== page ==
How Taliban officials have turned the world’s weakest passports into the most expensive

The Taliban’s return to power in August 2021 resulted in a chaotic and deadly exodus of hundreds of thousands from Afghanistan. Within hours of the group’s arrival in Kabul, tens of thousands scrambled for a way out. Thousands, including senior politicians and government officials, rushed to Kabul’s airport, in a desperate bid to be airlifted out of the country by the departing western countries. The images of desperate Afghans clinging onto moving planes, and at least two falling off midair, shocked the world. And a suicide attack outside the airport killed at least 183, including 13 US military personnel. And when the last US plane left Afghanistan, over 120,000 Afghans had been lucky enough to be airlifted to a third country. 

Afghanistan’s land borders, especially with Iran and Pakistan, became clogged with hundreds of thousands of Afghans. And according to an estimate, by the end of 2022, over a million Afghans had left the country.

Many have tried to leave the country through legal means. Some countries, including Iran, India, and Pakistan, still issue visas for Afghan nationals under some circumstances. But getting a passport has become increasingly difficult since the group’s takeover of the country. No longer can Afghans rely on a normal bureaucratic process – however cumbersome and corrupt it often was under the previous government – to obtain them or renew their old ones. 

Although ranked the weakest passports in the world, for Taliban officials they have become a lucrative source of income. Desperate Afghans needing passports must pay huge sums to middlemen to get them. The middlemen have direct access to the group’s Passport Directorate and the group’s officials.

Visa-free travel destinations for Afghans include Bangladesh, Cambodia, Timor-Leste, Burundi, Madagascar and the Comoro Islands.

Last year, Nilofar was offered a PhD scholarship to study at Amrita University in India. But with her passport being out of date and her being unable to pay the middlemen, she lost a once-in-a-lifetime opportunity. That meant disaster for her, given the group’s harsh treatment of women.

The Taliban had promised issuing 4,000 passports per day, but the exorbitant costs mean not many can afford them.

Bashir worked with Canadian forces in Afghanistan. He needed passports for himself and his family to get through the Canadian evacuation process. He asked friends and acquaintances for help. Speaking to a middleman was his only option, he was told. He paid $3,600 to a middleman who worked with Taliban officials in the Passport Directorate in Kabul.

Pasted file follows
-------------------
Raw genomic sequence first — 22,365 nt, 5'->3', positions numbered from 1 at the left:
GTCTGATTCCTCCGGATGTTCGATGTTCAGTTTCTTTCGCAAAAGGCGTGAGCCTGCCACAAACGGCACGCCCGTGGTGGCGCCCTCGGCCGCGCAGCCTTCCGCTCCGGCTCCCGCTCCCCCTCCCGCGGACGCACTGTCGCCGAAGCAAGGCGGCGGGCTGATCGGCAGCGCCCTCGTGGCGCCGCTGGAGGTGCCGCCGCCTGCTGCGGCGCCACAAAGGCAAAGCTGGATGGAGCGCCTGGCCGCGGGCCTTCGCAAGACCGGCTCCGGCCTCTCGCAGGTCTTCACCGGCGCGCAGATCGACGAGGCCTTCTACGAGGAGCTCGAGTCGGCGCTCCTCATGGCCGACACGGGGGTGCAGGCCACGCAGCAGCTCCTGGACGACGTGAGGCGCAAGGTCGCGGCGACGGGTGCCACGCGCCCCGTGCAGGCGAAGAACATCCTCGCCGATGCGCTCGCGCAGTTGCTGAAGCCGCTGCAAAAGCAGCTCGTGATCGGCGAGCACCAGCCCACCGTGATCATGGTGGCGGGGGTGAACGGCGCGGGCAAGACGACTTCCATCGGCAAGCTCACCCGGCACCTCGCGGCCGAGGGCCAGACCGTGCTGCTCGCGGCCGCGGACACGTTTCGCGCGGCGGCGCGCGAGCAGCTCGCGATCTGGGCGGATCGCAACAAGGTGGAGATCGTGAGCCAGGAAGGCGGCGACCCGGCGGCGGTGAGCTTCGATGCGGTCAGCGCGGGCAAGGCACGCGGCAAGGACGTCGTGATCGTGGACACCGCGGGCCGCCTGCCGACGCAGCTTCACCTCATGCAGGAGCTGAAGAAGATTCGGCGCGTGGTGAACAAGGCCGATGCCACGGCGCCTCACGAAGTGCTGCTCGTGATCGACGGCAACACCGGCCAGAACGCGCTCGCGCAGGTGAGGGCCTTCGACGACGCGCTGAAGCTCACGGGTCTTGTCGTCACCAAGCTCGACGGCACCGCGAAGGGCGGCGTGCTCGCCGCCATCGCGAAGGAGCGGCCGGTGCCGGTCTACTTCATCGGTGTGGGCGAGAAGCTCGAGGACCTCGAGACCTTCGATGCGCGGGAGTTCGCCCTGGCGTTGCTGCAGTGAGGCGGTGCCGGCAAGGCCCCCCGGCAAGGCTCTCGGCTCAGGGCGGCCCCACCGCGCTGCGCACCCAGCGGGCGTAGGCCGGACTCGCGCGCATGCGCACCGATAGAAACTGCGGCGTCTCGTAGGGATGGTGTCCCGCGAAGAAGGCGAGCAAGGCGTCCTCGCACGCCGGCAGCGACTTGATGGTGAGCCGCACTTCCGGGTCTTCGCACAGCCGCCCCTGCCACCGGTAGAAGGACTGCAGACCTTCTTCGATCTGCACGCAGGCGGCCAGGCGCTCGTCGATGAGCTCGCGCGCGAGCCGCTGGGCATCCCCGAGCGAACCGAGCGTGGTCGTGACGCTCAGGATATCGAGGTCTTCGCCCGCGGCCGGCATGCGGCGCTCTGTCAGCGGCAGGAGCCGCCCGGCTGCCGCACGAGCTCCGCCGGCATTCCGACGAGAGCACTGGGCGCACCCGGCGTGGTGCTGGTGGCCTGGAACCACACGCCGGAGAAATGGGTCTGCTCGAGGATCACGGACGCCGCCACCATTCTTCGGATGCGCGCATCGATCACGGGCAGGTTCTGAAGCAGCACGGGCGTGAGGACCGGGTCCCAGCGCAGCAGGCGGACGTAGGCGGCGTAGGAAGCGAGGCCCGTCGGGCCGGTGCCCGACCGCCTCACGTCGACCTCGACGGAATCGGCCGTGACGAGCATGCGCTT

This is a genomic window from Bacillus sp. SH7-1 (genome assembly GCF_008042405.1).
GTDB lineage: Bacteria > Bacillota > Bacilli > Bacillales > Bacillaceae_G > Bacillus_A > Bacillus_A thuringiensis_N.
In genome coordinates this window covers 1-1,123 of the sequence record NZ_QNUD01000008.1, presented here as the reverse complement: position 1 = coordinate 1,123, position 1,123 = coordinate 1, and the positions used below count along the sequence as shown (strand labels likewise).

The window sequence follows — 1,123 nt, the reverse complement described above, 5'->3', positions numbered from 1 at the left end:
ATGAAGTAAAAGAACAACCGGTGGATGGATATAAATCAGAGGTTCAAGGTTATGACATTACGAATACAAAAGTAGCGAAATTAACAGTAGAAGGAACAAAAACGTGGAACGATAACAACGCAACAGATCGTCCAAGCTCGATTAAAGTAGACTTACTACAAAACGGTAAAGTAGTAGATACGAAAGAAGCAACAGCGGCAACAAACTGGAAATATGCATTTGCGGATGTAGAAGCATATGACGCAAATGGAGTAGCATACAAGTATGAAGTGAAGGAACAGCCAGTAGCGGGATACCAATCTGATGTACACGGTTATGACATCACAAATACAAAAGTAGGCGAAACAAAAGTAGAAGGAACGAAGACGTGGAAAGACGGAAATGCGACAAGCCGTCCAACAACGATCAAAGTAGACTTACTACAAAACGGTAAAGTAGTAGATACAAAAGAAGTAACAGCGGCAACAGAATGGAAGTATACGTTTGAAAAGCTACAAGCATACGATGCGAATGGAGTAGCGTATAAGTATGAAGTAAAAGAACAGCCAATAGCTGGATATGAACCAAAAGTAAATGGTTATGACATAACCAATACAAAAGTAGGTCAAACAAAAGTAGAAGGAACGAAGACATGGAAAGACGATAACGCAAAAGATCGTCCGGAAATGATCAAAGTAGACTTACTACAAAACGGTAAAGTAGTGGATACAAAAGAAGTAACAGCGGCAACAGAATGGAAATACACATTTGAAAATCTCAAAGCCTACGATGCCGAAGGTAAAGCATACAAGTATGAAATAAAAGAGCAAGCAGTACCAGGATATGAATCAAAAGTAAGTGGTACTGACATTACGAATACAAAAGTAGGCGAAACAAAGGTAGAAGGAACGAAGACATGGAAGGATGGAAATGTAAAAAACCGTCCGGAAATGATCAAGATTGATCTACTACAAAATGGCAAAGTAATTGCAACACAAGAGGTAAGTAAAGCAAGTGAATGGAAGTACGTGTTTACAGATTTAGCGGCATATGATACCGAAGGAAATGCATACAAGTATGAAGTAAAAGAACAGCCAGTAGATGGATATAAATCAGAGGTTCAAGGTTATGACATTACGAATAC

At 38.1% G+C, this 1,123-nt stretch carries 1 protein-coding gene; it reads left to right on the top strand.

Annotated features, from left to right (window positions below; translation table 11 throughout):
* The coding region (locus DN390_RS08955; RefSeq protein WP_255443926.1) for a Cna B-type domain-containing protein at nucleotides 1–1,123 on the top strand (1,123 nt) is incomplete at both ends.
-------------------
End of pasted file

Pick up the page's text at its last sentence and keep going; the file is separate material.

“The process was simple. I deposited the fees to a money exchange shop they worked with, and then went to the Passport Directorate. The middleman introduced me to another person, who did all the necessary work and delivered our passports in less than a week,” Bashir told KabulNow.  

In September last year, the Taliban’s deputy director of the Passport Directorate said that they had arrested hundreds of middlemen. And a month earlier, the Taliban arrested Abdullah, a brother of Alamgol Haqqani, the former director of the Passport Directorate. The group released video footage of Abdullah drinking and partying with young women as its intelligence agents raid in. Alamgol Haqqani is thought to be a relative of Sirajuddin Haqqani, the leader of the Haqqani Network. 

The Taliban have issued passports intermittently. Thus, creating a huge demand and opportunities for middlemen. Before the Taliban arrived, the passport fee was $65. 

Those who cannot pay have to wait outside the passport office in Kabul for days to submit their applications.

To understand the process, our reporter pretended to be an applicant. He contacted a middleman who quoted him $2500. When he tried to haggle for a discount, the middleman told him that his cut of the money was very small. Most of the money, he said, went to the Taliban officials. The middleman showed him a list of people who had deposited money and were waiting to have their passports. $2,500 each. 

Another middleman quoted $2,200 to deliver a passport in 3 days. His cut, he told our reporter, was only $50. “A thousand goes to the director and the rest distributed to officials in the department.” 

KabulNow approached the Taliban’s Passport Directorate but didn’t receive a reply.